Opera in five acts and 7 tableaux

Composer Sergej Prokofjew · Libretto by the composer after the correspondent novel by Waleri J. Brjussow
In Russian with German surtitles | New Production

Wednesday, 09. December 2015
07:00 pm – 09:10 pm

Duration est. 2 hours 10 minutes

Introductory Event: 06:00 PM

Prices K

Premiere at 29. November 2015

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Musikalische Leitung
Vladimir Jurowski
Barrie Kosky
Rebecca Ringst
Klaus Bruns
Joachim Klein
Otto Pichler
Bettina Auer, Miron Hakenbeck
Stellario Fagone

Evgeny Nikitin
Mlada Khudoley
Heike Grötzinger
Elena Manistina
Agrippa von Nettesheim
Vladimir Galouzine
Kevin Conners
Okka von der Damerau
Igor Tsarkov
Goran Jurić
Jakob Glock
Yury Alekseev
Mathias Wissmann
Tim Kuypers
Matthew Grills
Christian Rieger
Andrea Borghini
Junge Nonne 1
Iris van Wijnen
Junge Nonne 2
Deniz Uzun
  • Bayerisches Staatsorchester
  • Chorus of the Bayerische Staatsoper
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A couple and their hallucinatory journey to the dark side of passion. Renata is driven by a longing for the consummate sexual encounter. Since her youth she has had a vision of an ecstatic conjugation with a shining angel. Ruprecht falls for Renata and follows her unreservedly on her obsessive quest to fulfil this fantasy. The couple cross the boundaries of perception, leaving behind all traces of morality or reason, until their willingness to devote body and soul completely to one another threatens to pull their previous existence apart.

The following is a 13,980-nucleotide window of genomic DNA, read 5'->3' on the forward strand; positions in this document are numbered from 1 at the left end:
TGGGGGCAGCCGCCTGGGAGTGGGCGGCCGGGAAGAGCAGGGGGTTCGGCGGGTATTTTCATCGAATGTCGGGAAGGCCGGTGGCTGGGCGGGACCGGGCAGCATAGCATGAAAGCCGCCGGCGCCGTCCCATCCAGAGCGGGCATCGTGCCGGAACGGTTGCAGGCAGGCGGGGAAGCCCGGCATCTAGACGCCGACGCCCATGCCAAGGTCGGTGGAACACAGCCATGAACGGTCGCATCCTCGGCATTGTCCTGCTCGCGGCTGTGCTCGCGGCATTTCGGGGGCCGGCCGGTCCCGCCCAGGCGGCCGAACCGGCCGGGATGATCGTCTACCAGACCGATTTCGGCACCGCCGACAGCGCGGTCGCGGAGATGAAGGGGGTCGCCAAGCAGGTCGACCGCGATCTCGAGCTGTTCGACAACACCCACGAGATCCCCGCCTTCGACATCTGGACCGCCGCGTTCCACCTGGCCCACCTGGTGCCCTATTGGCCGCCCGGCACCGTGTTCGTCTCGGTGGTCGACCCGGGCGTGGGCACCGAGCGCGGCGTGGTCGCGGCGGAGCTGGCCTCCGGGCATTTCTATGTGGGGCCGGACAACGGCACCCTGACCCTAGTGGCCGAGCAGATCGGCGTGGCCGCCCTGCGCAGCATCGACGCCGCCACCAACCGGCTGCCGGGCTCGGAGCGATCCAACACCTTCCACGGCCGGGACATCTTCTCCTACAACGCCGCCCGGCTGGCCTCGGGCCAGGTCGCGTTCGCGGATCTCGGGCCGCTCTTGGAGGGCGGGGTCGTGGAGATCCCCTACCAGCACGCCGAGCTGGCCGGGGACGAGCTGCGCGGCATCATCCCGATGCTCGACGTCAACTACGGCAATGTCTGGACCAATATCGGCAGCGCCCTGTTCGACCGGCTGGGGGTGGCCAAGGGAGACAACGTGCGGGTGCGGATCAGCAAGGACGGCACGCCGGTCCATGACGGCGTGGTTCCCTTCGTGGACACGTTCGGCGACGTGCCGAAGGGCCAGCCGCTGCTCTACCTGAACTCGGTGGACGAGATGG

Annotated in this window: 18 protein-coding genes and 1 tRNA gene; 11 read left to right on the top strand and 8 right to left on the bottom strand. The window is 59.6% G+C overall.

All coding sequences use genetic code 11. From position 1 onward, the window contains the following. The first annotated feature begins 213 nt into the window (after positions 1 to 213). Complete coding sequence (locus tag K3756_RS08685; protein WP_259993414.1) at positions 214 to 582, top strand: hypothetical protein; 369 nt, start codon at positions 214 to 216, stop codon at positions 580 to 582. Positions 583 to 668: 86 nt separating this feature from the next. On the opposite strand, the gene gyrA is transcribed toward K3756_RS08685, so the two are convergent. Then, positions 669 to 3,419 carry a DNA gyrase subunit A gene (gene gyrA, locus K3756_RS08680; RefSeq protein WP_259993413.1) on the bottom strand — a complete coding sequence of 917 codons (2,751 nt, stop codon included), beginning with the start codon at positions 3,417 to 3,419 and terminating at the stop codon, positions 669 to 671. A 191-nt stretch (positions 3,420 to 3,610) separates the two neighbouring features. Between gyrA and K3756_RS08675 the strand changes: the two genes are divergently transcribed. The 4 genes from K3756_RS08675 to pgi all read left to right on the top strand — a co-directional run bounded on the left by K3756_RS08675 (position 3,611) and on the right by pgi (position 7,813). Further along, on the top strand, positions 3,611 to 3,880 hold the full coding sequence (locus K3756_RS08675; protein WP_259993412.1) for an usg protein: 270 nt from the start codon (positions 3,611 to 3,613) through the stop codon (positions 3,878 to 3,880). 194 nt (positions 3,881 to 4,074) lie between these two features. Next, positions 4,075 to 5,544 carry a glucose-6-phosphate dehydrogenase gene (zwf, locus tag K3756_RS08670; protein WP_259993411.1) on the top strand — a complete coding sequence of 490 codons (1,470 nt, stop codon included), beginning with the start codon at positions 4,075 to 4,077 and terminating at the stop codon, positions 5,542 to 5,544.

In 1907, the Russian Symbolist Valery Bryusov wrote a historic novel as a means to get an overdependent relationship out of his system: Against a backdrop of the transition from the medieval to the modern age, he recounts the knight Ruprecht's memories of his fateful encounter with Renata: plagued by hallucinations, driven by desire and denounced as a heretic - in a world caught between the fanaticism of the Inquisition and the spirit of humanism; occultism and empirical science; mystical ecstasy and demonized sexuality. Sergei Prokofiev stumbled across this novel in 1919. During his nomadic years spent wandering between America, France and the Bavarian region of Pfaffenwinkel, he composed his dark and enigmatic opera, which was not performed until after his death.


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Act One

Ruprecht, a well-travelled man experienced in the ways of the world, has only just entered his hotel room when a desperate woman appears out of nowhere. She is distraught and convinced that she is being attacked and in her panic tells Ruprecht, whose name she knows, a mysterious story: when she was just a child a fiery angel by the name of Madiel had appeared to her and was closer to her than anybody else. But when Renata, now grown into a young woman, desired more of a carnal relationship than the sort they had enjoyed so far he disappeared in fury. She had later met Count Heinrich, whom she believed to be a reincarnation of Madiel, but he had left Renata after only a year. Ever since then she has been searching for her lost lover. It is completely clear to Ruprecht just what this woman really needs but when he brutally tries to seduce Renata something inside him is suddenly touched. A game with no rules begins.